Sustained inflation is set to worsen the current cost-of-living crisis, outstripping modest increases to the age pension and any impact of the gas price cap.
The harsh reality is that Australia is at an inflection point, and older Australians are now looking for ways to supplement their day-to-day living costs and sustain their lifestyles.
There’s a huge education gap about what measures older Australians can take to alleviate the burden created by the economic climate, and when state and federal government balance sheets are stretched and in need of repair.
Equity in the family home becomes a valuable retirement asset
Over 75 per cent of Australian retirees are homeowners, equating to more than $1 trillion in untapped residential equity. These funds can provide adequate, certain, lifelong retirement funding at home, lessening their financial stress and making the most of their retirement.
While the gas price cap and modest increases to the age pension announced by the federal government are welcomed by retirees, neither the pension nor superannuation returns are keeping up with inflation, meaning retirees are going backwards and struggling to keep up with the cost of living.
And with the Future Fund and other major superannuation funds announcing negative returns, retirees can no longer expect double-digit growth from their modest nest eggs. All this at a time when a greater proportion of superannuation fund members are moving into the retirement phase.
Median household superannuation for retirees is still less than $200,000, and with a low-growth outlook, there is no way that will go the distance and fund an adequate retirement for senior Australians as they plan to live 25 years of active retirement.
In terms of longevity, Australia is now only second to Japan. In 1970, the median age at death for Australian men was 69.3 years, and 73.3 years for women. In 2022, the male median age at death has risen to 81.2 years for men and 83 years for women.
Drawing heavily on super accounts now to meet the rising cost of living will leave a lot less to rebound down the track, a problem known as “sequencing risk” by financial boffins.
Over 20 per cent of retirees are now retiring with a bank mortgage, which they must continue to pay from their retirement income. Downsizing options are limited, and most retirees want to stay at home if possible and in their community.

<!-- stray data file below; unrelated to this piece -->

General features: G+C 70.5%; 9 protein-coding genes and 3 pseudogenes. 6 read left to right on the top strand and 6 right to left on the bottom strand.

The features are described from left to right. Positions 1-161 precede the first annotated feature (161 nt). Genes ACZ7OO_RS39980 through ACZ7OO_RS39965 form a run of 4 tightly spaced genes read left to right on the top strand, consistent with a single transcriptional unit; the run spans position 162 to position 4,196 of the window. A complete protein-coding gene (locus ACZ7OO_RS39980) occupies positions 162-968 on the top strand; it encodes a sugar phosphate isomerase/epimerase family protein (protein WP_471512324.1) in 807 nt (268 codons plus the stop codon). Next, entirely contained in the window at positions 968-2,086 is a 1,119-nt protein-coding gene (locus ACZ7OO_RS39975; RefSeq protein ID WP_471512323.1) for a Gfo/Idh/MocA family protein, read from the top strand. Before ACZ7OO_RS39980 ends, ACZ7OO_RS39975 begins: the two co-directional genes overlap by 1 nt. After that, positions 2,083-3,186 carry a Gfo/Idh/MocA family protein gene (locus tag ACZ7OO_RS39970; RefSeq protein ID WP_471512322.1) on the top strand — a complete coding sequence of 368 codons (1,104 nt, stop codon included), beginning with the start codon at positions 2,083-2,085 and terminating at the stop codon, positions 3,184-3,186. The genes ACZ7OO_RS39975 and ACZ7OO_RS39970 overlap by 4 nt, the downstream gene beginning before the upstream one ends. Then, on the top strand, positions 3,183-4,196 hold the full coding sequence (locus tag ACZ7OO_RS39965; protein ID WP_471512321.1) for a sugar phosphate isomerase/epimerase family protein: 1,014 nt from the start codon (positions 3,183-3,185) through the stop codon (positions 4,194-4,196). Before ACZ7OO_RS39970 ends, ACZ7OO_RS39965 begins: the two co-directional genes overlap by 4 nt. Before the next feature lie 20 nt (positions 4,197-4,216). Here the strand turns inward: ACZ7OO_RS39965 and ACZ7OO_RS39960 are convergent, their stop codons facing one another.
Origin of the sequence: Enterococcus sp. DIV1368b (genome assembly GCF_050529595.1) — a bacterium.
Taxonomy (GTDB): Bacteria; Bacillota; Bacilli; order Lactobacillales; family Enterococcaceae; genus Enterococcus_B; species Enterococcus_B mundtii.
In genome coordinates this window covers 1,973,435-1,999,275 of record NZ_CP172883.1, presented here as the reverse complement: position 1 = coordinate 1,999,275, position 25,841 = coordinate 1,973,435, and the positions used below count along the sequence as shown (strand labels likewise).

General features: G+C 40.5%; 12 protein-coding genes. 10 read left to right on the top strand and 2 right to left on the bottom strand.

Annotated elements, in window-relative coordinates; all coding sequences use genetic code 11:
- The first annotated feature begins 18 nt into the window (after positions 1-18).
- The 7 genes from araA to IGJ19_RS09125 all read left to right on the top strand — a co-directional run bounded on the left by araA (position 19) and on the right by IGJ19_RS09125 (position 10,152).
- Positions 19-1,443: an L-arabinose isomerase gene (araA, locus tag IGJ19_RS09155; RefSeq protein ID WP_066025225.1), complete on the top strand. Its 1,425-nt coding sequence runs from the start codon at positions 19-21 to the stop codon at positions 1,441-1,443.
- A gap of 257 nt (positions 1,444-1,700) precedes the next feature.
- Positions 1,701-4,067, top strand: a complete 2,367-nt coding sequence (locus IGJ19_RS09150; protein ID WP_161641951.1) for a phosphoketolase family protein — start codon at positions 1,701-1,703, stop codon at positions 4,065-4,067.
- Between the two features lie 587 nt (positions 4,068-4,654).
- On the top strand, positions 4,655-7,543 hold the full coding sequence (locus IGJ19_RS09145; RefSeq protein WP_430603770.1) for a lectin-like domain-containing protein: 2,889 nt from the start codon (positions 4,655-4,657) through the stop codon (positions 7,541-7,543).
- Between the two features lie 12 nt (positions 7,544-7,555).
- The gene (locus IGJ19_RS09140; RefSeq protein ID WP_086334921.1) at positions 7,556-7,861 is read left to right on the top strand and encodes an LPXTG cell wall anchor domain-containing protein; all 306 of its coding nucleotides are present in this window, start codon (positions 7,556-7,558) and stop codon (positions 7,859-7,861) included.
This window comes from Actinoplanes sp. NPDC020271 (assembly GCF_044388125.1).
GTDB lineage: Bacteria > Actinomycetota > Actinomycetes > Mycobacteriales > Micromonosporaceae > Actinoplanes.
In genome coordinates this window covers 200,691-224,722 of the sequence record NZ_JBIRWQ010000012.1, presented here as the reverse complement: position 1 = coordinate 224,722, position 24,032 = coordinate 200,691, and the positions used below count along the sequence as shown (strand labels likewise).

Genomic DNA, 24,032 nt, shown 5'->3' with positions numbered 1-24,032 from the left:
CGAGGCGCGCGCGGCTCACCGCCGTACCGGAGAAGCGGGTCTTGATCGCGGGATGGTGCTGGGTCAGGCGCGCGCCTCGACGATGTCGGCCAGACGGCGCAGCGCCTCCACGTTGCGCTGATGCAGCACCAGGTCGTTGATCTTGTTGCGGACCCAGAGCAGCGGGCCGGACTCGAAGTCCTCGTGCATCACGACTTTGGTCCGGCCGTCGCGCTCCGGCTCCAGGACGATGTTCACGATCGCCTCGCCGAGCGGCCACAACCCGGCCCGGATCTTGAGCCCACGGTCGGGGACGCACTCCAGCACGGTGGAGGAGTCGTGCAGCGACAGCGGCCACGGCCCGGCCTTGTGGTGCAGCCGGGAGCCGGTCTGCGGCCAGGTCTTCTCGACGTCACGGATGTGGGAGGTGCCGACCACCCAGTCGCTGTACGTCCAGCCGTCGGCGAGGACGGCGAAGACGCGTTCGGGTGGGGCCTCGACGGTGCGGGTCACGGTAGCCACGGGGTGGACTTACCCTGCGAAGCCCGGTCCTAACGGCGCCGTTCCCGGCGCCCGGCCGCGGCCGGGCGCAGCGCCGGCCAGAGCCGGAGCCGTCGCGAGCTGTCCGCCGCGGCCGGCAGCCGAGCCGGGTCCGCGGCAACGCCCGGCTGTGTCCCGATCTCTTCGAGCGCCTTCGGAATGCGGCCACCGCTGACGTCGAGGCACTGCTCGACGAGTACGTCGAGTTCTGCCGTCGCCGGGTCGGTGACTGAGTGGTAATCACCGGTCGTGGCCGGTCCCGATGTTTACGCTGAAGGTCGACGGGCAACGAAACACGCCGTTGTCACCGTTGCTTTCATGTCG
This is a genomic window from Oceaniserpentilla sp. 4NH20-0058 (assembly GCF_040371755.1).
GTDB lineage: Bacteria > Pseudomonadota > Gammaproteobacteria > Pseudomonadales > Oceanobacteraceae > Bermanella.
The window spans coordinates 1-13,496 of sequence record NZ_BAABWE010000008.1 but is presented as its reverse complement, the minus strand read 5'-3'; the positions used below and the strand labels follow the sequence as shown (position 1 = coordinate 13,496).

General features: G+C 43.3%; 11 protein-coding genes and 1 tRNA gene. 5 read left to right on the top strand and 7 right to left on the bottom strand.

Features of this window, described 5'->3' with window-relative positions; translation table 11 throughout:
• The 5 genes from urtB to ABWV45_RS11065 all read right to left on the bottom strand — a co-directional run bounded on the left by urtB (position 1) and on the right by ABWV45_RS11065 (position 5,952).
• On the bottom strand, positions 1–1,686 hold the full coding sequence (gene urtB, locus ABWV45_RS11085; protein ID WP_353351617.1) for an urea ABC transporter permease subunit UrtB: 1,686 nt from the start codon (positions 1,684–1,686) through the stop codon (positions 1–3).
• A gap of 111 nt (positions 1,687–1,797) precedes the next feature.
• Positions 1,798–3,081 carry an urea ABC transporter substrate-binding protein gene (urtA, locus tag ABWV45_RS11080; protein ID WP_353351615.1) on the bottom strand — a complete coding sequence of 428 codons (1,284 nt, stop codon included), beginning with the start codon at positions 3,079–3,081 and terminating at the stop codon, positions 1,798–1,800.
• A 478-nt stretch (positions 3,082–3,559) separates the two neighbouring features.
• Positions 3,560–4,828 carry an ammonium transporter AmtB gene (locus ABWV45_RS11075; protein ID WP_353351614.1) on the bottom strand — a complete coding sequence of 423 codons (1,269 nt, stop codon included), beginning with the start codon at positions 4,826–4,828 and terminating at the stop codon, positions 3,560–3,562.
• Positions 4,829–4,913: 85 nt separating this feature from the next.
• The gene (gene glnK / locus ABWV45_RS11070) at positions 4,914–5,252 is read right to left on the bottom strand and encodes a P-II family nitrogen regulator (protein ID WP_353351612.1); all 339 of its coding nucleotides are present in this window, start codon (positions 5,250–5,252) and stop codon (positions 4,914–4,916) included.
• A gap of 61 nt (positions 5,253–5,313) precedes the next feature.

Australians are living longer, healthier lives than ever before
Rising interest rates have also sharply increased mortgage repayments for retirees just as much as other homeowners and significantly reduced retirement incomes available to spend on essentials.
In response to the cost-of-living crisis, there has been a surge in demand for both the federal Home Equity Access Scheme and commercial home equity retirement funding providers.
However, the role of the house in retirement is largely not understood. Given that retirees have more than $1 trillion in home equity, our national challenge is to help them access their wealth to improve their own retirement housing, funding, and care.
Retirees should feel empowered to access their pension, superannuation, and home equity throughout retirement to get the best out of their savings and have confidence in the long-term lifestyle they deserve.
Making sure all Australians understand the role of the family home throughout retirement, as the preferred form of housing and a major source of retirement funding, is the next step to meet the challenge of an ageing population in the context of high inflation.
Clearly, many older Australians feel retirement is not meeting expectations, particularly with the financial impost from the increased cost of living. A recent survey by Household Capital and Your Life Choices of more than 3500 older Australians found that 34 per cent were not at all confident they could avoid outliving their retirement savings, highlighting a pressing need for greater financial stability and regular income to help alleviate these stresses.
For many retirees, the solution to some of these problems may be in their own backyards. Home equity remains the largest store of family wealth.
Applications for credit are subject to eligibility and lending criteria. Fees and charges are payable and terms and conditions apply (available on request). Household Capital Pty Limited is a credit representative (512757) of Mortgage Direct Pty Limited ACN 075 721 434. Australian Credit Licence 391876.
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